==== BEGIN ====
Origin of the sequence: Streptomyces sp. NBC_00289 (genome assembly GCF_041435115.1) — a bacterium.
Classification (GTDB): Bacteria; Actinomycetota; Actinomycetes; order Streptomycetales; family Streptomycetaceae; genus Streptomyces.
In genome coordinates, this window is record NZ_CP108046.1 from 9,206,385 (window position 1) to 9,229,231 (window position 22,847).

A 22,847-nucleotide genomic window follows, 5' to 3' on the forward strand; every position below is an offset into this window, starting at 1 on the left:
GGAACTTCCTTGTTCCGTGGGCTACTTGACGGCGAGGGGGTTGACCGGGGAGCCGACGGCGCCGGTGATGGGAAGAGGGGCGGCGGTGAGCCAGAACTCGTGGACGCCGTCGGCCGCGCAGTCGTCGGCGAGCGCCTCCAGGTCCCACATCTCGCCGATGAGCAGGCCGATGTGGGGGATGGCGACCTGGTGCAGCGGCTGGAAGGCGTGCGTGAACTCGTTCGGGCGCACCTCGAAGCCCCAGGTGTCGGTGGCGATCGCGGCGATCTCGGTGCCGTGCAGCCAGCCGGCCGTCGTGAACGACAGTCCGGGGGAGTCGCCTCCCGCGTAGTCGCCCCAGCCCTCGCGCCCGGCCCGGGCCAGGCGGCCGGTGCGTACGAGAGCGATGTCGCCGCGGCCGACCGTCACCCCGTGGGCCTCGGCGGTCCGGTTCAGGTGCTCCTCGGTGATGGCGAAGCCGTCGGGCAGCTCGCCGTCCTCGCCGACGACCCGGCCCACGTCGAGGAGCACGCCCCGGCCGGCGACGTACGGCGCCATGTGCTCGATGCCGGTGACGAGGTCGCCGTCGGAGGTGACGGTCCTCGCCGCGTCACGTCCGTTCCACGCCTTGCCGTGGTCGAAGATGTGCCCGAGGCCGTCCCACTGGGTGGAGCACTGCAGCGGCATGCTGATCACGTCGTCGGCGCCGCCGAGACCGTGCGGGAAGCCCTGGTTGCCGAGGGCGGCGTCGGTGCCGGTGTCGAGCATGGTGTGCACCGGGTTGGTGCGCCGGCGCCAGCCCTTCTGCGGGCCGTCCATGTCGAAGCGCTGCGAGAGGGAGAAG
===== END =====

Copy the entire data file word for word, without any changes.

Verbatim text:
Origin of the sequence: Streptomyces sp. NBC_00289 (genome assembly GCF_041435115.1) — a bacterium.
Classification (GTDB): Bacteria; Actinomycetota; Actinomycetes; order Streptomycetales; family Streptomycetaceae; genus Streptomyces.
In genome coordinates, this window is record NZ_CP108046.1 from 9,206,385 (window position 1) to 9,229,231 (window position 22,847).

A 22,847-nucleotide genomic window follows, 5' to 3' on the forward strand; every position below is an offset into this window, starting at 1 on the left:
GGAACTTCCTTGTTCCGTGGGCTACTTGACGGCGAGGGGGTTGACCGGGGAGCCGACGGCGCCGGTGATGGGAAGAGGGGCGGCGGTGAGCCAGAACTCGTGGACGCCGTCGGCCGCGCAGTCGTCGGCGAGCGCCTCCAGGTCCCACATCTCGCCGATGAGCAGGCCGATGTGGGGGATGGCGACCTGGTGCAGCGGCTGGAAGGCGTGCGTGAACTCGTTCGGGCGCACCTCGAAGCCCCAGGTGTCGGTGGCGATCGCGGCGATCTCGGTGCCGTGCAGCCAGCCGGCCGTCGTGAACGACAGTCCGGGGGAGTCGCCTCCCGCGTAGTCGCCCCAGCCCTCGCGCCCGGCCCGGGCCAGGCGGCCGGTGCGTACGAGAGCGATGTCGCCGCGGCCGACCGTCACCCCGTGGGCCTCGGCGGTCCGGTTCAGGTGCTCCTCGGTGATGGCGAAGCCGTCGGGCAGCTCGCCGTCCTCGCCGACGACCCGGCCCACGTCGAGGAGCACGCCCCGGCCGGCGACGTACGGCGCCATGTGCTCGATGCCGGTGACGAGGTCGCCGTCGGAGGTGACGGTCCTCGCCGCGTCACGTCCGTTCCACGCCTTGCCGTGGTCGAAGATGTGCCCGAGGCCGTCCCACTGGGTGGAGCACTGCAGCGGCATGCTGATCACGTCGTCGGCGCCGCCGAGACCGTGCGGGAAGCCCTGGTTGCCGAGGGCGGCGTCGGTGCCGGTGTCGAGCATGGTGTGCACCGGGTTGGTGCGCCGGCGCCAGCCCTTCTGCGGGCCGTCCATGTCGAAGCGCTGCGAGAGGGAGAAG